It turns out that this suffering Scot stands out in the humid 34 degree heat as someone who might have rarer regional Pokemon. A man approaches nervously with a greeting of ‘Heracross?’ and I happily agree to hand over the Pokemon for an Unown I don’t already have. We might not share a language but Pokemon Go does all the hard work for us as we trade friend codes, swap gifts, and decide on Pokemon together. Our conversation is largely made up of the words ‘special trade’ and ‘stardust’ but after much smiling and confusion, I get a new friend and the reward of his sheer glee as Heracross arrives in his Pokedex. The joyous moment of a step closer to Pokedex completion doesn’t need Google Translate.
Like the new Pokemon Go Celebi quest, Professor Willow hands over a new set of quests at the Safari Zone. There’s no rare Pokemon at the end here though, although each small mini task does yield some powerful third evolutions that I spilled blood, sweat, and tears to earn in the real world. Here’s another Gardevoir that you didn’t need to walk your feet into a pulp for. Yay? I finish catching in Verny Park before wandering the mile or so to the next one to catch the 10 Beldum required for the quest. There isn’t even any need to look at a real map. The telltale lures of a well-worn Poke-route along Shenmue’s Dobuita Street and the swarms of people in Pikachu hats effortlessly indicate the way. Yokosuka is embracing the festival too as shops hand out more cardboard headgear and Pokemon Go fans to commemorate the event. I greatly appreciate the latter.
There are gentler celebrations of the game here too. While Chicago’s Pokemon Go Fest had physical representations of the various loading screens for selfie opportunities, Yokosuka still needs to function as a city so exclusive Safari Zone Poke Stops do the trick. As I spin it Memory Lane: New Years 2017 is a sudden burst of nostalgia with Picchu and co watching some fireworks. For those who play Pokemon Go every day, it’s a lovely touch that further proves the multitude of ways that Niantic understands its fanbase. It might only be two years old but Pokemon Go is already making memories and is far from fading into obscurity.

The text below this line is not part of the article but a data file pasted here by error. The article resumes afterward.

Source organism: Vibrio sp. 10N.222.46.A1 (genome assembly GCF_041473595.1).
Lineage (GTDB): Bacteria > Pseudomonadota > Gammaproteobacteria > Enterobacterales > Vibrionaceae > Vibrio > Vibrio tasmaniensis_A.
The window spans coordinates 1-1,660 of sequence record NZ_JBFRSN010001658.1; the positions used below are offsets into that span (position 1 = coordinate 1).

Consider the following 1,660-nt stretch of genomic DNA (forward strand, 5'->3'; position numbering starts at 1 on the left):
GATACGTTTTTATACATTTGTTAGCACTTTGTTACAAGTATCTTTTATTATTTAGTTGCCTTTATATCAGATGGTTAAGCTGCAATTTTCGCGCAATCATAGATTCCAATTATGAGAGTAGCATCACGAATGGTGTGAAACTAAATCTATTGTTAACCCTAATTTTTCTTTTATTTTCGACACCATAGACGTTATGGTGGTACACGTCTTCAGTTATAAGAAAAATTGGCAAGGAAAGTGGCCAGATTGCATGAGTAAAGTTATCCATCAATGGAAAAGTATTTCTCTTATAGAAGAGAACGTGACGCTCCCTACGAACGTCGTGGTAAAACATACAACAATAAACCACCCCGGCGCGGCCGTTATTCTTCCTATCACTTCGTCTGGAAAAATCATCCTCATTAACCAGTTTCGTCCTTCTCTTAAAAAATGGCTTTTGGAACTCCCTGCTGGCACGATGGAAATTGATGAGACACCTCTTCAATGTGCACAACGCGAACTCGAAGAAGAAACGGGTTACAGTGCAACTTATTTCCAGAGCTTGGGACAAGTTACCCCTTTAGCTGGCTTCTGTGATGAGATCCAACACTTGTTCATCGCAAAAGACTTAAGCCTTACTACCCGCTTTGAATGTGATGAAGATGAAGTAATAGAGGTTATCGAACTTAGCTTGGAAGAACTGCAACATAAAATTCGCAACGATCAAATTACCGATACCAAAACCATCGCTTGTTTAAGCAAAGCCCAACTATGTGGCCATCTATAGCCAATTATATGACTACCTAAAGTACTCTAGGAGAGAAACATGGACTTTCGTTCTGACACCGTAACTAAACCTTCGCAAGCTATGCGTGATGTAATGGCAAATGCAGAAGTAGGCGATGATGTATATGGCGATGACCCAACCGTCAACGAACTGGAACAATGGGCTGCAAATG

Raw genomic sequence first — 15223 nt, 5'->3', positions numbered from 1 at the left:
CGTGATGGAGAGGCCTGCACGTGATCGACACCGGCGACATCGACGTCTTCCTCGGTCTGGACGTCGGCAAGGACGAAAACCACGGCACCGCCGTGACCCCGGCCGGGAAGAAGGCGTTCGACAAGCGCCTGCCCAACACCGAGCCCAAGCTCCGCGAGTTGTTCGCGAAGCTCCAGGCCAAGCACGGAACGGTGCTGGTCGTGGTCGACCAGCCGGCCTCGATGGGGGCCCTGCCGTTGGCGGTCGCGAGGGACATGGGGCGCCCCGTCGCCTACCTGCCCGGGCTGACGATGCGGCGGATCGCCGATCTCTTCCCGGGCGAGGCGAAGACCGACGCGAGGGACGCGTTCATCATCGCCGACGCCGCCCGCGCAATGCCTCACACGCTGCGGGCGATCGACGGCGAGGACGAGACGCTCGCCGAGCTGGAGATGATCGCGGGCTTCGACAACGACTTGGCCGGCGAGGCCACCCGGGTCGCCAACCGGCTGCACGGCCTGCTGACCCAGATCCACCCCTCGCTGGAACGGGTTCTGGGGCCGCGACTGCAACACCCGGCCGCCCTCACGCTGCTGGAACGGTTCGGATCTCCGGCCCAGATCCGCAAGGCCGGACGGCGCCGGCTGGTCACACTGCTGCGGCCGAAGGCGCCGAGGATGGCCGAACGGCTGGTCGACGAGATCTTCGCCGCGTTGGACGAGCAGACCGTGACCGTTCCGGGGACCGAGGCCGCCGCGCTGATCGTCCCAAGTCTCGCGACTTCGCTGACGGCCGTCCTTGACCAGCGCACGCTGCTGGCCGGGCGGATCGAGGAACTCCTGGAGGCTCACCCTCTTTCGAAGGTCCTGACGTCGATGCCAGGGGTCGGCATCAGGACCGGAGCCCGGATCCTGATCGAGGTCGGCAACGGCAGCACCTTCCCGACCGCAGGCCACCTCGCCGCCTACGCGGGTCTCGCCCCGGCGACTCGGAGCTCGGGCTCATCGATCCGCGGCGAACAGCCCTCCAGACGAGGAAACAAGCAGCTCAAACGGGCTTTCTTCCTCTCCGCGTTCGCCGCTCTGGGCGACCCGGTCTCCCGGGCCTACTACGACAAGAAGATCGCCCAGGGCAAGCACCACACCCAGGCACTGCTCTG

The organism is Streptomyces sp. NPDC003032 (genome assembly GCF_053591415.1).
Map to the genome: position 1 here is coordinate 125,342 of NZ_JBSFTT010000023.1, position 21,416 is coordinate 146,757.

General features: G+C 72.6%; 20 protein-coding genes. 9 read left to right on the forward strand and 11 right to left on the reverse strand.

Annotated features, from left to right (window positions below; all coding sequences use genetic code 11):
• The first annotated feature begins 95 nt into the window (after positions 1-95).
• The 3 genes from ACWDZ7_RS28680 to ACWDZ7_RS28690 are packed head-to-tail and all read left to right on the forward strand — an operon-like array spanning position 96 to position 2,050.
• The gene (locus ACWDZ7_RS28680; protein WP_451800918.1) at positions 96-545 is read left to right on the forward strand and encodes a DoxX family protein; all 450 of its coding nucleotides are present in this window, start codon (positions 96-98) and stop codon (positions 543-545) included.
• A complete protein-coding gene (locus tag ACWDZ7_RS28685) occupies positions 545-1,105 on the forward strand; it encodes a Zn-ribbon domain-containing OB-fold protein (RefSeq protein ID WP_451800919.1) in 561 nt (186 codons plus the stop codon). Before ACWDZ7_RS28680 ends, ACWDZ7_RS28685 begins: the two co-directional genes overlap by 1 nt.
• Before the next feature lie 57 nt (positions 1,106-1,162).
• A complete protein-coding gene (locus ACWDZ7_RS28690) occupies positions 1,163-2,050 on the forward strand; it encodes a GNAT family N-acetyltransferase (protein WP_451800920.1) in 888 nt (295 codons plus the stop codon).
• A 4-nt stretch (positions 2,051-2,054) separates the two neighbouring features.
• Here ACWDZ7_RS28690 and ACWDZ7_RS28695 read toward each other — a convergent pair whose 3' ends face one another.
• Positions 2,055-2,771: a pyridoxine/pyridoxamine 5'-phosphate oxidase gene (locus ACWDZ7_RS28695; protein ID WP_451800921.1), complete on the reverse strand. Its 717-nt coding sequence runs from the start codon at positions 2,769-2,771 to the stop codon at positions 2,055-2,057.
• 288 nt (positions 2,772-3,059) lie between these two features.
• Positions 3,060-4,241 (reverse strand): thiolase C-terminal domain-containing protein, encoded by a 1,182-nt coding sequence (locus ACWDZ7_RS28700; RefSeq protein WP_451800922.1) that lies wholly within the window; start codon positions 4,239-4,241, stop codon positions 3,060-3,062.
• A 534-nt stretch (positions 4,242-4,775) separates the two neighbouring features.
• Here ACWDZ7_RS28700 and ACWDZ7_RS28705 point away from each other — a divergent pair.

The updates haven’t arrived fast but the slow and steady drip of new Pokemon Go features makes events like this soar like a Wingull on a strong breeze. People are wandering with their must-have regional Pokemon slung on hand-drawn signs around their necks. Players pore over Unowns. There is occasionally the (quiet) celebration of a shiny discovery. Every addition to the game means that there’s a multitude of ways to play Pokemon Go as players of all ages tap and swipe away under the bright sun.
Excitingly, this feels like only the beginning of the events to come. It might be on a smaller scale compared to the volcanoes and ‘real’ snow of Chicago’s Go Fest but sitting in the shade of the Mikasa Battleship and watching the peaceful parade of players wandering through the beautiful Mikasa Park, it’s easy to see the rhythm that these events can take in future. As Niantic gets more confident creating experiences like this one, community days will only be the beginning of global region specific events. With reliable cellular coverage or Wi-Fi, Pokemon Go players can meet up to play and experience the game exactly as it’s meant to be played; together and celebrating the outdoors. And, yes, that includes from here in the shade too.